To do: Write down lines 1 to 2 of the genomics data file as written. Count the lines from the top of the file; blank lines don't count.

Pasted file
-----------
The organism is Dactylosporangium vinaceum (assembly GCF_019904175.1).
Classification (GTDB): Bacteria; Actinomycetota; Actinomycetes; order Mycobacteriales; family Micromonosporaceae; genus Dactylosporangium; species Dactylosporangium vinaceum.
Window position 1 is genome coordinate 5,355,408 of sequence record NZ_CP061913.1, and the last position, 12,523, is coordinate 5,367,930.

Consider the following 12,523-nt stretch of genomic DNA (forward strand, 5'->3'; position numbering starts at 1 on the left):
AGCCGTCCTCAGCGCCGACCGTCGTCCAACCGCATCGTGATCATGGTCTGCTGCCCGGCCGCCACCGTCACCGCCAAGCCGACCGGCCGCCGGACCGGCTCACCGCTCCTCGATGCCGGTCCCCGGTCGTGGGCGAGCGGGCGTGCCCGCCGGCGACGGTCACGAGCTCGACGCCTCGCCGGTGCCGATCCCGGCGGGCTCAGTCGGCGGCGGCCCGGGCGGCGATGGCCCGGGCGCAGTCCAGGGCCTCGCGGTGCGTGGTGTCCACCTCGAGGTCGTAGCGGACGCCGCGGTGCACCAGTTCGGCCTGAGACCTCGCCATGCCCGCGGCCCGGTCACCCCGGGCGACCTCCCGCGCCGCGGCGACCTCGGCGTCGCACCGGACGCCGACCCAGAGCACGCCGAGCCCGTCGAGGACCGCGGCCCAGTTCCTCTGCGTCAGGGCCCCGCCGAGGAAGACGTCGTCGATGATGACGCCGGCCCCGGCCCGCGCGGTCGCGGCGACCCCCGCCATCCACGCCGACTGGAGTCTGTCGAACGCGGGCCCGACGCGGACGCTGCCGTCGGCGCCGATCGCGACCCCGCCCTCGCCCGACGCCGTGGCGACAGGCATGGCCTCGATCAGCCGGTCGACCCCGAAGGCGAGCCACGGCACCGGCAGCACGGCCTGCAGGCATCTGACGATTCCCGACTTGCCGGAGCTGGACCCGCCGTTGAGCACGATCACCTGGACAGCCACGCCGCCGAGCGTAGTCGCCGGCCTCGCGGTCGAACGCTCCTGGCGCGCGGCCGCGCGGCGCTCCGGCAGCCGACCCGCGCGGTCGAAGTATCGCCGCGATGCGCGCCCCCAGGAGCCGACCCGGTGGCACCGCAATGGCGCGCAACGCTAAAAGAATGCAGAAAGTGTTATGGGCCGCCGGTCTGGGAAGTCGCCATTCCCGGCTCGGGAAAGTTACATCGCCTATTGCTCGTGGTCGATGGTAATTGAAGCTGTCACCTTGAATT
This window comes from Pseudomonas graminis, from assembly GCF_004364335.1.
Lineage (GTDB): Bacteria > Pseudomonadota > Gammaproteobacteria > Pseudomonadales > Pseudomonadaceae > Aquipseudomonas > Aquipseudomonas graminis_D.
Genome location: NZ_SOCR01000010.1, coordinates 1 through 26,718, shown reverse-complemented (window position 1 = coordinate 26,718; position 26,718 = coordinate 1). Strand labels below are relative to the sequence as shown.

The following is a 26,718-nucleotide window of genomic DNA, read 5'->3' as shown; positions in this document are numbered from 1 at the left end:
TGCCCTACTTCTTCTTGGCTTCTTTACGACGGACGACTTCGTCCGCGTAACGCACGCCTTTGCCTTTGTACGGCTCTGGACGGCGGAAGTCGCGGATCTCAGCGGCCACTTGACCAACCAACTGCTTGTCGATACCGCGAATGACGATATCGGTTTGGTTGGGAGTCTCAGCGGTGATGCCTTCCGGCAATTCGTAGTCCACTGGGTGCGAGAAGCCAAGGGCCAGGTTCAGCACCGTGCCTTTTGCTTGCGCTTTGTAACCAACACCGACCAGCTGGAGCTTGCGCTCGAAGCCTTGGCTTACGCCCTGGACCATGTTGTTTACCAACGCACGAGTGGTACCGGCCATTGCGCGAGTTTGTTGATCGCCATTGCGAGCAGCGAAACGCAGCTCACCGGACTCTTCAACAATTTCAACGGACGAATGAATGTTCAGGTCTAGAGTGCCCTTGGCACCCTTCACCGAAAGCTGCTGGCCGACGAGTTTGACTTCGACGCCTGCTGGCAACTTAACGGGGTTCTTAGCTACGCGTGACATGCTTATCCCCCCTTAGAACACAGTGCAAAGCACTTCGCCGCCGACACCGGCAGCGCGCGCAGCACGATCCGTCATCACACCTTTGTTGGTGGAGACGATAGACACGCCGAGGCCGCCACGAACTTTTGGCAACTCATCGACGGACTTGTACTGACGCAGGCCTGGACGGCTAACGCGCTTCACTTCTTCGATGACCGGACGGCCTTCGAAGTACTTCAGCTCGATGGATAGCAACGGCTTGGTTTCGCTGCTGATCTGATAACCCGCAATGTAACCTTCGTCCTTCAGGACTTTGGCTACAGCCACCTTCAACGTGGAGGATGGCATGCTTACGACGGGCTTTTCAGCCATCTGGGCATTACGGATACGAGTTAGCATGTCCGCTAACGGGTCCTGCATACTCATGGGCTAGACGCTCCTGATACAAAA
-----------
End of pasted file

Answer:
The organism is Dactylosporangium vinaceum (assembly GCF_019904175.1).
Classification (GTDB): Bacteria; Actinomycetota; Actinomycetes; order Mycobacteriales; family Micromonosporaceae; genus Dactylosporangium; species Dactylosporangium vinaceum.